What Japan Tells Us
I’m about to leave this country after being here almost three weeks, and I am full of gratitude for the gifts of people and place.
We came here to photograph, to travel the territory, and incidentally we learned about the gentle supremely polite society we entered. I think being here makes us gentler and kinder ourselves. Sometimes a shopkeeper will bow to you as he or she gives you your credit card receipt and your package, and immediately your instinct is to bow back to them. Or at least, it is my instinct. Everything here is incredibly clean and tidy, and yet when you listen to them speak to one another, the dialogue is all over the place in terms of intonation and rhythm, sometimes sounding sort of crazed. They are a peaceful AND an animated people. They don’t wave their hands like the Italians, but they speak in a wild variable series of sounds. I love listening to these conversations.
I love taking off shoes when I enter a restaurant or a temple or someone’s home. Why? Because it gives me pause before I take the next step and enter the new environment. Again, it is about respect and a gentility that we lack in our daily lives in America. We were in a museum on Naoshima Island and about to enter a room with Monet’s water lilies displayed, and they required us to take off our shoes to enter. I did so happily. I walked in and breathed more fully in the space where Monet’s art lived. Someone on our trip asked me why we had to take off the shoes here for Monet but not for another room of paintings, and I said that the Japanese had a love affair with Monet and it was an act of respect, of reverence, to take off your shoes before entering, much the way you shed them when you enter a Buddhist temple.
I have been here only three weeks and there’s a lot I don’t understand, but I know that there is a peace of mind when you go out into the countryside and sit with farmers and people who make exquisite buckwheat soba noodles, and you eat at their table, and know that life can be a lot simpler than you thought. Because it is about being in the moment. Living close to your experience and giving your best effort in doing what you are driven to do. Taking photographs here was a pleasure because you were always in the moment, and all the sensations were right there in front of you: the cedars dripping with soft rain, the red maples shouting out in the gray landscape, perfumed incense at the shrine, the sound of water lapping up on a little beach near your hotel, and a mother and child staring at a koi filled pond, oblivious to the crowds around her…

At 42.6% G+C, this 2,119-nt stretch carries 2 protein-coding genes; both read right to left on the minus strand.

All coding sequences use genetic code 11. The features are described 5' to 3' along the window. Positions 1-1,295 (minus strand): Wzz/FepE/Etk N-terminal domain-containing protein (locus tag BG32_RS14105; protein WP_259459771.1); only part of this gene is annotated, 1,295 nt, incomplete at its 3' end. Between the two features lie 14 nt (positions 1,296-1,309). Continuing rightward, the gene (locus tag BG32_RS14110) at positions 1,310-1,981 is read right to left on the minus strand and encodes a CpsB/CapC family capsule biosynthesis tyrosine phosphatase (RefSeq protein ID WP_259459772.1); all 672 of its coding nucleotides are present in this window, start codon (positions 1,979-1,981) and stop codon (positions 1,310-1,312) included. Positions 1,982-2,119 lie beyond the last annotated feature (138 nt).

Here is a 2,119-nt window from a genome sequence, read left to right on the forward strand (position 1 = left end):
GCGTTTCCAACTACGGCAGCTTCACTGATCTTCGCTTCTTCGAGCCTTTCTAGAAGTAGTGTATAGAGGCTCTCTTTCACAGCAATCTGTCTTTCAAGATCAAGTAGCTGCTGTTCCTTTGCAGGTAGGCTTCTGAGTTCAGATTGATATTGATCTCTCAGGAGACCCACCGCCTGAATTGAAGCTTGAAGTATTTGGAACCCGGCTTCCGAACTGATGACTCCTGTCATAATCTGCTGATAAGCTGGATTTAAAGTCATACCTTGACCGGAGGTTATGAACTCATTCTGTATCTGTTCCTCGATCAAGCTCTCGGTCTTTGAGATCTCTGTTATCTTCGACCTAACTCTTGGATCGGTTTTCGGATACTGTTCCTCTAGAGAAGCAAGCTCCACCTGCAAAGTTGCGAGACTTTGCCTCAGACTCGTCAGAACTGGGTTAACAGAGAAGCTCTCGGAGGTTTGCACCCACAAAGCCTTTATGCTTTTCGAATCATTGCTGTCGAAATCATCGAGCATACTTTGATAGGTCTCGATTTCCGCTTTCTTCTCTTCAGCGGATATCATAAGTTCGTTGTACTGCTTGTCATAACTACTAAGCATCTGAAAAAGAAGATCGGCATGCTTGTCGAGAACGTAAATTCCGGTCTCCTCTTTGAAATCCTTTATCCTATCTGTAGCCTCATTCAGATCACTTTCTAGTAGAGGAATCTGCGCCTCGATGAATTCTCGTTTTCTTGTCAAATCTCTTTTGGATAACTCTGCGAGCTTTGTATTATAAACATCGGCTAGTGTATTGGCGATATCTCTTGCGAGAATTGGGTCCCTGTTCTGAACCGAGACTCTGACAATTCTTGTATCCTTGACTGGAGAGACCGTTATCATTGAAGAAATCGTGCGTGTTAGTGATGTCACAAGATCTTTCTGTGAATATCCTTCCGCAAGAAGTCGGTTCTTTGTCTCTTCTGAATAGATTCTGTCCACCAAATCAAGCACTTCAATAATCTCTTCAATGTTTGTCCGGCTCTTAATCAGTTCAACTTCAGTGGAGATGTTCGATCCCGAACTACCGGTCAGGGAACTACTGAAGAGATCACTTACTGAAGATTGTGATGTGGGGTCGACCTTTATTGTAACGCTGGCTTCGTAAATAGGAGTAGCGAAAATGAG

There is so much beauty in this country, it seems, or is it that I’ve been made to exist so much in present time that everything appears curious, interesting, and beautiful? The visual gifts are here, the gentle civilized society is here, the earthy and nourishing food is offered, and all we need to do is be in our moment.
I think I know why people from the West who come here want to stay. They want that opportunity to find gentle mindfulness and the freedom that is born from that. They want to be nourished by a civilized society, and feel the weight of centuries of mysterious Buddhist and Shinto practices. And then, there is always the breathtaking beauty of the misty deep Iya Valley, the rich lineage of serious art handed down over generations, or the lyrical Inland Sea, all of which are enough to keep you enchanted.